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Be a Conversationally Intelligent Leader

June 17, 2019

 

 

Incredibly, nearly 70% of leaders say they are often uncomfortable communicating with employees.  That’s according to an Interact/Harris Poll conducted in 2015. And even more shocking, a similar poll conducted in 2017 indicates that 91% of employees feel that their managers lack good communication skills. It appears that leadership communication skill is worsening over time.

 

In view of these sobering statistics, what can a leader do? He or she can focus on becoming a Conversationally Intelligent Leader, by using skills and strategies identified by management consultant Judith E. Glaser.

 

A leader’s job isn’t about managing things; it’s about managing and leading people. Great leaders build trust with those they lead, and it’s that trust which enables them to create success through the collective efforts of the team. Trust is built not through power, fear or a relentless drive for results – rather, it’s created through relationships.  Relationships grow in an environment of open, honest and caring communication.  

 

Conversationally Intelligent leadership is an intentional approach to creating and enhancing an environment of trust. It’s an ongoing practice, not a “one and done” quick fix.  Mastering two specific strategies will set you on the path to Conversationally Intelligent leadership.

 

Listening to Connect: How do you listen? More importantly, what are you listening for? Are you listening for information that you can accept or reject? Or, are you listening to learn and discover?  Conversationally Intelligent leaders listen to connect by asking many open-ended questions and setting aside any pre-formulated expectations. They do much more listening than talking, as a result, immersing themselves in the other person’s reality.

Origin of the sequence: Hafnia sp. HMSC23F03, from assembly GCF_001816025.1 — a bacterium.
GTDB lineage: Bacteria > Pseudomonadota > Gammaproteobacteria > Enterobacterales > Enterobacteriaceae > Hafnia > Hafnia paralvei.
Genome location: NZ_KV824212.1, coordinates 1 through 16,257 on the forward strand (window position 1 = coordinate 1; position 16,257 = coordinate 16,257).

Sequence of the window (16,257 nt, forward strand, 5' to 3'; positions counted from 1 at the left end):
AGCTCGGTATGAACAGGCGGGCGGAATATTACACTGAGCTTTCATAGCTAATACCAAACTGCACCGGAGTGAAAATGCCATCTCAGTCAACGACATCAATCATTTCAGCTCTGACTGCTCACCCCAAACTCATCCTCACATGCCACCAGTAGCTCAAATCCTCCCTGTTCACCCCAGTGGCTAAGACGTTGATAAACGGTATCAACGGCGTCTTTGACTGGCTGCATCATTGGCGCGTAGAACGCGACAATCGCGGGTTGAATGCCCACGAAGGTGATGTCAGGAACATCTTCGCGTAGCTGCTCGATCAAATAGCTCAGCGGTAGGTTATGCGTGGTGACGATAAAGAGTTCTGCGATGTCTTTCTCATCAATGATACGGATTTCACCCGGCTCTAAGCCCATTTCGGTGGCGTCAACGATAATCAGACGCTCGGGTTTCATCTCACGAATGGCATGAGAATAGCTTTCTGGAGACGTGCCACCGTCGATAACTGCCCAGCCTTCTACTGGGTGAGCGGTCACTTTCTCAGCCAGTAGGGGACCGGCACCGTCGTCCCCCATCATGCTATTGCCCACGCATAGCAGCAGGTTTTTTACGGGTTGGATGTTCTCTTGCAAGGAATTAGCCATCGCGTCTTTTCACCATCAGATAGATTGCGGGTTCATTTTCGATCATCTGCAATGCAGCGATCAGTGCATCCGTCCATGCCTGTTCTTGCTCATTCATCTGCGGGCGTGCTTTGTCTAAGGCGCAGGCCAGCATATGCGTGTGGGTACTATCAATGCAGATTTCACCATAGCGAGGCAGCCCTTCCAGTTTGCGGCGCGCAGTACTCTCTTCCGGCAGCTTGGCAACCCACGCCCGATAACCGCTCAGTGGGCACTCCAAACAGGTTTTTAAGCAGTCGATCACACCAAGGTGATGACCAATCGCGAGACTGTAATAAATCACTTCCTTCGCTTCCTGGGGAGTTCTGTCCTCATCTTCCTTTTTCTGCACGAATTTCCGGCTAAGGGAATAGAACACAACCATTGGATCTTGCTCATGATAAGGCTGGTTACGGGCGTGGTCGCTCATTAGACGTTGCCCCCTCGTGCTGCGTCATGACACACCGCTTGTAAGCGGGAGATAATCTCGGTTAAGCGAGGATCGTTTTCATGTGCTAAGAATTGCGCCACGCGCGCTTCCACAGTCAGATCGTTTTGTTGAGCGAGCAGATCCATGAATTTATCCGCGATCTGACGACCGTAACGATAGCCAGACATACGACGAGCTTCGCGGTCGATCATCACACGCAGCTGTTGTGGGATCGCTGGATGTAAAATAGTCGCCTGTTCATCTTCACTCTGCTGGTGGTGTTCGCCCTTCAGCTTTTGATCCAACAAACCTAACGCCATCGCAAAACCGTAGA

Staying off the Ladder of Conclusions:  It’s a natural human trait to make assumptions based on experiences. How many times have you made an assumption based on something that’s happened before, evoking a cascade of emotions and reactions? “They’ve missed the deadline – again. They just don’t get it!”  “John’s been unusually quiet. I think he’s planning to leave.”  In each of these situations, the leader has climbed the “Ladder of Conclusions” by answering the unknown “why” with an assumption rooted in the past. Conversationally Intelligent leaders stay off this ladder by evaluating every situation as new and unique. They ask “What is true?” “How do I know it to be true?” and “What should I do based on what’s true?” 

 

Mastery of these two fundamental skills will open the door to more practices that will deepen your Conversationally Intelligent leadership savvy. These include Regulating in the Moment (especially valuable for challenging conversations), Aligning Intention and Impact and Priming for Trust.  As you become more Conversationally Intelligent, you’ll find your team members opening up more often – because they trust you. And that’s the basis for leadership success.

 

 

Want to help your organization’s leaders become more Conversationally Intelligent? Learn about our workshops, including The Conversationally Intelligent Leader.

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